Billionaire Reinold Geiger nears buyout of L’Occitane in a deal that could value the skin-care company at $7 billion

L’Occitane International SA’s billionaire owner Reinold Geiger is close to making an offer to take the skin-care company private, according to people familiar with the matter, in a deal that could value the firm at about $7 billion including debt.

Geiger is considering making an offer for the L’Occitane shares he doesn’t already own at HK$33 to HK$34 apiece as early as Monday, the people said, asking not to be identified because the deliberations are private. Blackstone Inc.’s tactical opportunities fund is poised to help fund the buyout deal, along with Goldman Sachs Group Inc.’s asset management arm, the people said.

An offer may give L’Occitane an enterprise value of about €6.5 billion ($7 billion), the people said. Blackstone and Goldman Sachs Asset Management may provide about €1.6 billion in total funding, the people said.

A vehicle ultimately controlled by Geiger, L’Occitane’s chairman, already owns more than 70% of the company, exchange filings show. Trading of L’Occitane was suspended in Hong Kong on April 9, pending an announcement related to takeover codes. The stock closed at HK$29.50 a day earlier, giving the company a market value of about $5.6 billion.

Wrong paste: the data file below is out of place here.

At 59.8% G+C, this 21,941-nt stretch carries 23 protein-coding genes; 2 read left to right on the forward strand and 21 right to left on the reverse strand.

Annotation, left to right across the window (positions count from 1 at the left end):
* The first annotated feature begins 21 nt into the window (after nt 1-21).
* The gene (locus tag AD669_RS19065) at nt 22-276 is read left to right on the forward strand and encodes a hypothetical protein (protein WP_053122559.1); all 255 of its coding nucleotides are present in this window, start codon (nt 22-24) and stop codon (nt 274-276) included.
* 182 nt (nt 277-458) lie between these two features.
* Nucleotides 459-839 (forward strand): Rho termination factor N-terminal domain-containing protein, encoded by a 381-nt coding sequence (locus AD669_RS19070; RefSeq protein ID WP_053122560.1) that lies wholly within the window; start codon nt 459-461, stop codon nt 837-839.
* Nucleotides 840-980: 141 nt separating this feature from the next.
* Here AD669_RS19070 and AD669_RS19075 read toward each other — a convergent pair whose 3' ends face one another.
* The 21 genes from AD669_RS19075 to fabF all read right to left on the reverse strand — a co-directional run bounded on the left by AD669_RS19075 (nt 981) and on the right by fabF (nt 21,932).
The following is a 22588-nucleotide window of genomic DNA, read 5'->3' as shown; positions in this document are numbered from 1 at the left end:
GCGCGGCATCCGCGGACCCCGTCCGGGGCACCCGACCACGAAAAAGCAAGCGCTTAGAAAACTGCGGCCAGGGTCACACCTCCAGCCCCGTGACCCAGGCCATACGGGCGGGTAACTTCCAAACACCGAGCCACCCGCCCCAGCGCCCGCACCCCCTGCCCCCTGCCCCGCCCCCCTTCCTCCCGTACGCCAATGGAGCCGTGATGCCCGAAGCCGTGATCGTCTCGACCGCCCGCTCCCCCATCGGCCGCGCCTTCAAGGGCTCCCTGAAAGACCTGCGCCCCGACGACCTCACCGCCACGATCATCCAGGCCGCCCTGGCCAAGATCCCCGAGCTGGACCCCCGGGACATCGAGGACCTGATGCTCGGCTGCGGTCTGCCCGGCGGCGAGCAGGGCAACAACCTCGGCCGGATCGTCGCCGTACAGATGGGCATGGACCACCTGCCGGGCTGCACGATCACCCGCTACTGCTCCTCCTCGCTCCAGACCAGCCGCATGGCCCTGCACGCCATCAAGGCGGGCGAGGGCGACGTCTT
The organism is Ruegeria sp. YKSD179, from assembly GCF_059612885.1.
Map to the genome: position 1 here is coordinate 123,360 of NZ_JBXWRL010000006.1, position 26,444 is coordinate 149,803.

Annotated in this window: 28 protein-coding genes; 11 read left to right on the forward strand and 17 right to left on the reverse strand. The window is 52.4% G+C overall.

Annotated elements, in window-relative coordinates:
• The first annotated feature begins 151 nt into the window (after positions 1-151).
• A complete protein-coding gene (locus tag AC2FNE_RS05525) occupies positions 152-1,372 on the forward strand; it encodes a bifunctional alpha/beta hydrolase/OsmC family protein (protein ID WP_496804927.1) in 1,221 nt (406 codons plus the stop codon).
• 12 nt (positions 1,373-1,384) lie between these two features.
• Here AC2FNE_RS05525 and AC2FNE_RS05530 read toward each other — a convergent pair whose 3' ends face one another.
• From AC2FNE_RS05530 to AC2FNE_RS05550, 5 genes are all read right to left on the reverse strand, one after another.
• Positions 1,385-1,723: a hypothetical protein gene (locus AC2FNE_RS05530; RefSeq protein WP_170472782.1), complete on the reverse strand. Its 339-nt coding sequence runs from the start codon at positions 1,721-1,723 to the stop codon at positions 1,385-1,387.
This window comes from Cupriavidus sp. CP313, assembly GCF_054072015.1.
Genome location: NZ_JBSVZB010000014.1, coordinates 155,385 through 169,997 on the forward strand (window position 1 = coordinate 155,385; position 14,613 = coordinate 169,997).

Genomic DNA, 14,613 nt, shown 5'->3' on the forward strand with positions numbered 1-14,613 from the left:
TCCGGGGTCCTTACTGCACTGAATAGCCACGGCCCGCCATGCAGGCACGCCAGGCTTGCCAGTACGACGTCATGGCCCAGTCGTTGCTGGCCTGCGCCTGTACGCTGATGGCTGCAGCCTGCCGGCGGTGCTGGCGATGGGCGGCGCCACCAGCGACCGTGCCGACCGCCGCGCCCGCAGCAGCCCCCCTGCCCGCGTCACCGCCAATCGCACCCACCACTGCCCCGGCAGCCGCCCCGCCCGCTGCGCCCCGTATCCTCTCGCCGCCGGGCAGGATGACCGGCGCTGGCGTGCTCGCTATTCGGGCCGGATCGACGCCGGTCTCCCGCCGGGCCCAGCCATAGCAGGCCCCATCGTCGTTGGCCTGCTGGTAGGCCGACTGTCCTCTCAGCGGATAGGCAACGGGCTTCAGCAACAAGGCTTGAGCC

Geiger was close to a deal to take the skin-care company private with funding help from Blackstone, potentially ending its 14-year run on Hong Kong’s stock exchange, Bloomberg News reported earlier this month. 

Talks are ongoing, no final decisions have been made and details such as price and timing could still change, the people said. 

A representative for L’Occitane didn’t immediately respond to a request for comment. Blackstone and Goldman Sachs declined to comment. 

L’Occitane was founded in 1976 by Frenchman Olivier Baussan, who started out making essential oils from plants like lavender in the Provence countryside and selling them at local markets. Geiger became a minority shareholder in 1994, but has said the company’s poor performance prompted him to start working there in a bid to safeguard his investment.

He expanded L’Occitane globally, saying he decided to move into Asia after being impressed by the region’s work ethic. Initially, the strategy went so badly that his auditor warned the poor results could put the whole company in jeopardy. The retailer was listed in Hong Kong in a 2010 initial public offering and now has eight brands and some 3,000 locations in 90 countries. Yet it earns only about one-third of its revenue in Asia, while the Americas is its fastest growing region. 

L’Occitane is facing an increasingly challenging market in China, where global brands such as L’Oreal SA and Estee Lauder Cos. are rolling out frequent discounts to compete for a larger market share, and where domestic brands are rising in popularity.

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